‘Beeny Cliff’ by Thomas Hardy examines the disenchantment of a location that was once fondly beloved for its setting as a happy memory.
Some of Thomas Hardy's most affecting poetry deals with the loss of his wife, and this piece is no exception. This poignant poem is about memory and heartbreak, which attempts to reveal the lasting ways such grief can affect one's perception of a location. Written in the aftermath of his wife's death, this poem emphasizes the bittersweetness of remembering his beloved.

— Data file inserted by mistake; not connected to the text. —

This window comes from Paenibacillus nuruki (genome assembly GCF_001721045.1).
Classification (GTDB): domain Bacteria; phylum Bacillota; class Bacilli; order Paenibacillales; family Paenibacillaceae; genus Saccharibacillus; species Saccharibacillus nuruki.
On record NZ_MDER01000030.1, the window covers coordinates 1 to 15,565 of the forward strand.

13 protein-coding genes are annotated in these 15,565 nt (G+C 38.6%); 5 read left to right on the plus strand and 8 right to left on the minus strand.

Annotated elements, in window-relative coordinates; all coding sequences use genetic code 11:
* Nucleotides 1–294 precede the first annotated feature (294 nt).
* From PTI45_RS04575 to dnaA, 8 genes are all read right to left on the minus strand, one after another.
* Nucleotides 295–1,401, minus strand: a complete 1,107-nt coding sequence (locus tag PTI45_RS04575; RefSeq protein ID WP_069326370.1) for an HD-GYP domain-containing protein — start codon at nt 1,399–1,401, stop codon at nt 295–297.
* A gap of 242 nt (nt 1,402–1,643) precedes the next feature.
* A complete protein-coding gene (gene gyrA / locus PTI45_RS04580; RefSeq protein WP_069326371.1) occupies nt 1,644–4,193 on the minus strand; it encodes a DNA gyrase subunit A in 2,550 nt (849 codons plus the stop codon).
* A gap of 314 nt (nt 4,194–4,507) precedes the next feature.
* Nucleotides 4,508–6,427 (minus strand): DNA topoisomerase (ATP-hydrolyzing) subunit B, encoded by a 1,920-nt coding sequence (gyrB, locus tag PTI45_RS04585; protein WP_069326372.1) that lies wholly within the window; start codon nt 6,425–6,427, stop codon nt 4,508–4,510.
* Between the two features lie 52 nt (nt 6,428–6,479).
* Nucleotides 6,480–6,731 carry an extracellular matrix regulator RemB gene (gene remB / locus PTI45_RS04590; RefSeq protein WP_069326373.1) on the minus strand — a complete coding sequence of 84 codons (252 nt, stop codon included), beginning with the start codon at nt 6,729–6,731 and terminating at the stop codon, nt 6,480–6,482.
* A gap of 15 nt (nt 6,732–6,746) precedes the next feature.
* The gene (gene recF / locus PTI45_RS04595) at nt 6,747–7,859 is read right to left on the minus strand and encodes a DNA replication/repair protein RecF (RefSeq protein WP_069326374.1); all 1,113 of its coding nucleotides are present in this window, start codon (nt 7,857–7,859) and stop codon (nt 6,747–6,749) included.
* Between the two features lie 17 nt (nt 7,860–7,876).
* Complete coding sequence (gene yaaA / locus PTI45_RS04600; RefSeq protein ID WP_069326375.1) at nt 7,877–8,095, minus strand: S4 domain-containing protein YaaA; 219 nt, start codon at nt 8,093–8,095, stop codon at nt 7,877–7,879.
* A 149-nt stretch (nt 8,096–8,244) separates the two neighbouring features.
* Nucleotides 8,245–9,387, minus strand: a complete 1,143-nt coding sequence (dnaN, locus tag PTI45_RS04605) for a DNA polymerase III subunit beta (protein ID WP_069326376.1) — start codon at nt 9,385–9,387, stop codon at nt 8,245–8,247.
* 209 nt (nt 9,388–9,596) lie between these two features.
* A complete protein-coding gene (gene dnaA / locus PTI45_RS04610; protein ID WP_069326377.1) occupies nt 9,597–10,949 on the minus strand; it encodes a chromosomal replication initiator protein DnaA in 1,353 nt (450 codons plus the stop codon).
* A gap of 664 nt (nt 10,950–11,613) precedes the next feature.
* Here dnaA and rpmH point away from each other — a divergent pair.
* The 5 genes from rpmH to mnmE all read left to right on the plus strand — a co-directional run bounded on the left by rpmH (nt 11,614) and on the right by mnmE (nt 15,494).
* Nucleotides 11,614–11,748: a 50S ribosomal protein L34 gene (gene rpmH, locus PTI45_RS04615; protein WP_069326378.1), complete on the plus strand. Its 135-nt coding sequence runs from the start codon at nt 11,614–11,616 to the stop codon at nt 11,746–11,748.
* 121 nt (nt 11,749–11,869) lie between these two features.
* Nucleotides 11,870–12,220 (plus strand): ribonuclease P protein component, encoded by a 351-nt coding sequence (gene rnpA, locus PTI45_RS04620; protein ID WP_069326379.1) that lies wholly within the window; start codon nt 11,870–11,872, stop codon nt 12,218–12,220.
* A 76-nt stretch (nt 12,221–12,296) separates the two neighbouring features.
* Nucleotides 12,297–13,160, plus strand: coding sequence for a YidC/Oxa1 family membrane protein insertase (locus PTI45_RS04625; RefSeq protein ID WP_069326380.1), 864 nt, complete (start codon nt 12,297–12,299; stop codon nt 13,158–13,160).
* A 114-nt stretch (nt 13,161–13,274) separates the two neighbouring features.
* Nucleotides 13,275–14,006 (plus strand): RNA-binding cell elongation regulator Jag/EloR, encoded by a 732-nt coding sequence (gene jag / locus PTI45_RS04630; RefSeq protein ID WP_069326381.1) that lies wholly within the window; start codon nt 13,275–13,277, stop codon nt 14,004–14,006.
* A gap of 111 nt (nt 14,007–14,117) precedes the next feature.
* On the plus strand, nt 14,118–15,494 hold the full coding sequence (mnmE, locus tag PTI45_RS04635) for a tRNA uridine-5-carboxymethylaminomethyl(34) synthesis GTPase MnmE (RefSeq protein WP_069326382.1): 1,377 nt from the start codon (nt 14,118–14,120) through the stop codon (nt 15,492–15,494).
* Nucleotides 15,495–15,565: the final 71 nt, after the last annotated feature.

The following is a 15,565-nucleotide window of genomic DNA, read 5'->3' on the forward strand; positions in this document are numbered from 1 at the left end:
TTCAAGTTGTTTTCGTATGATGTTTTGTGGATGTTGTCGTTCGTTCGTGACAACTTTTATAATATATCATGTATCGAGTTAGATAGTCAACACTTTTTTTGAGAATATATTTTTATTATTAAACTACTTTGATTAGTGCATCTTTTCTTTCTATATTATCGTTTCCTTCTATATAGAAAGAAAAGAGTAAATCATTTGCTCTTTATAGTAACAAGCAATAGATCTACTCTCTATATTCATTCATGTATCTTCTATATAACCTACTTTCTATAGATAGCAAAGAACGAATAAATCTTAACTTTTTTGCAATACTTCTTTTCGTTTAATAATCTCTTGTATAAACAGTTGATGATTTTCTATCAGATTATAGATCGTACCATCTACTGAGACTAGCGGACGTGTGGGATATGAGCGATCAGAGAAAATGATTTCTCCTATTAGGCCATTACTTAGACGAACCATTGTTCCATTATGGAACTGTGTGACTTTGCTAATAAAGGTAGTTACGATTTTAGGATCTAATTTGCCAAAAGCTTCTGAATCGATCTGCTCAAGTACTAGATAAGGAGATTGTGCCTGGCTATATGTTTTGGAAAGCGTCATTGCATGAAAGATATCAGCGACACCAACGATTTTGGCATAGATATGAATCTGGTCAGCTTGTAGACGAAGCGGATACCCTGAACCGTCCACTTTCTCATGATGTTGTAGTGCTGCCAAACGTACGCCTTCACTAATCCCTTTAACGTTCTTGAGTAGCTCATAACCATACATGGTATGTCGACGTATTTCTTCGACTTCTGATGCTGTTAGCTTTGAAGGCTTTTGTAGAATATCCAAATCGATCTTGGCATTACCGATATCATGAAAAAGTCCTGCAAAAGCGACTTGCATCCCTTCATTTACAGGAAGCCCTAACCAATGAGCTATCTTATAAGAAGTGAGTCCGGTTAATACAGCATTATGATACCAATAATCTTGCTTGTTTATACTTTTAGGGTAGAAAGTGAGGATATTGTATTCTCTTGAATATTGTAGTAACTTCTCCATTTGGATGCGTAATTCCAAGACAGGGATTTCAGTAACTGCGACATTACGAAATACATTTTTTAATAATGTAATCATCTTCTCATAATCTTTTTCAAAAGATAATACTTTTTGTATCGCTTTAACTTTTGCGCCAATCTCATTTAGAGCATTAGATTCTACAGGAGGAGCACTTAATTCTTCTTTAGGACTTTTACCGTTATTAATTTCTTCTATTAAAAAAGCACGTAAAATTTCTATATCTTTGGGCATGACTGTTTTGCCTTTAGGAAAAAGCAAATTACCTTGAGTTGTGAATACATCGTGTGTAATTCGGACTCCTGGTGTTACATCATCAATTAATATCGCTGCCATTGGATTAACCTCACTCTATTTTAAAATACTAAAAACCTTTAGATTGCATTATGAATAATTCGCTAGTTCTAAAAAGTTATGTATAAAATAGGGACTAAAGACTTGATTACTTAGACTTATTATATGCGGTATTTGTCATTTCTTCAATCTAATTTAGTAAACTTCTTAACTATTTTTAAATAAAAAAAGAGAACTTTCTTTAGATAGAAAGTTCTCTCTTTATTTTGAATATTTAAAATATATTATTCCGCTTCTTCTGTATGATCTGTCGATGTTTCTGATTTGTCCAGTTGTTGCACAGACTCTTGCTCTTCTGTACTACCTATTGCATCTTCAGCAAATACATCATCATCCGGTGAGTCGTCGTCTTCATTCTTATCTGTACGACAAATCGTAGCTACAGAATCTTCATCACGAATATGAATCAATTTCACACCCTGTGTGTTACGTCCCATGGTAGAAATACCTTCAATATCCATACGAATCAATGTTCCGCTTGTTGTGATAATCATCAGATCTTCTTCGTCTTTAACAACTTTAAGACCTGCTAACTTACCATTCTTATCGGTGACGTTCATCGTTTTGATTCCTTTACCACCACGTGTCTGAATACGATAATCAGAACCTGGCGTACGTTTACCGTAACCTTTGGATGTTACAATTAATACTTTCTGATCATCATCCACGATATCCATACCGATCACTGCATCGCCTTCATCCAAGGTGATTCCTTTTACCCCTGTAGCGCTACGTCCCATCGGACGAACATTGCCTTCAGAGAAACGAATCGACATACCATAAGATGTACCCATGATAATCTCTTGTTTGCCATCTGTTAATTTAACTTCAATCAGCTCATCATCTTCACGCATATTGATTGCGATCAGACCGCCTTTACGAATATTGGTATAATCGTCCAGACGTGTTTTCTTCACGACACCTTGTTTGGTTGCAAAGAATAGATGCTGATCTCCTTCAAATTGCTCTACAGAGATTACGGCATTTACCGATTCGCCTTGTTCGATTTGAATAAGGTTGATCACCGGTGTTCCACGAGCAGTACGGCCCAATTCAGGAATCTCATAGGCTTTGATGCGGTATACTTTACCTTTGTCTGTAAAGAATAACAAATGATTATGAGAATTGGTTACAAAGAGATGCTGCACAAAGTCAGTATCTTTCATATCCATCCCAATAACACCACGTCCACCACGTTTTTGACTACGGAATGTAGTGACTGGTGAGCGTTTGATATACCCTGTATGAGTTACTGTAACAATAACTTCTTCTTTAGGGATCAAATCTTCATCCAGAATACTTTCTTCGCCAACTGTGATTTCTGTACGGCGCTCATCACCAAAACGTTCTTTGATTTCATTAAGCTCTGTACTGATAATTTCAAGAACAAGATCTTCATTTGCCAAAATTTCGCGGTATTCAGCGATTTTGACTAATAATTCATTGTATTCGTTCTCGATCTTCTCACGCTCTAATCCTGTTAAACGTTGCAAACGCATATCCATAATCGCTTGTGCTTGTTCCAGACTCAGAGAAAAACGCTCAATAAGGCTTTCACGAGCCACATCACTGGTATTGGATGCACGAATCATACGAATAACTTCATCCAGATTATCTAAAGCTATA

O the opal and the sapphire of that wandering western sea,
And the woman riding high above with bright hair flapping free–
The woman whom I loved so, and who loyally loved me.
‘A Thunderstorm In Town’ by Thomas Hardy presents two contrasting scenes: the dry interior of a carriage and the havoc of a thunderstorm outside. But the powerful imagery and symbolism mainly illustrate a memory of lovelorn regret by the speaker.
This is a short but memorable poem by Thomas Hardy that is both concise and highly detailed. The poem details a bittersweet encounter between two people, likely a man and a woman, who are briefly taking shelter together inside a carriage.
She wore a 'terra-cotta' dress,
And we stayed, because of the pelting storm,
Within the hansom's dry recess,
Though the horse had stopped; yea, motionless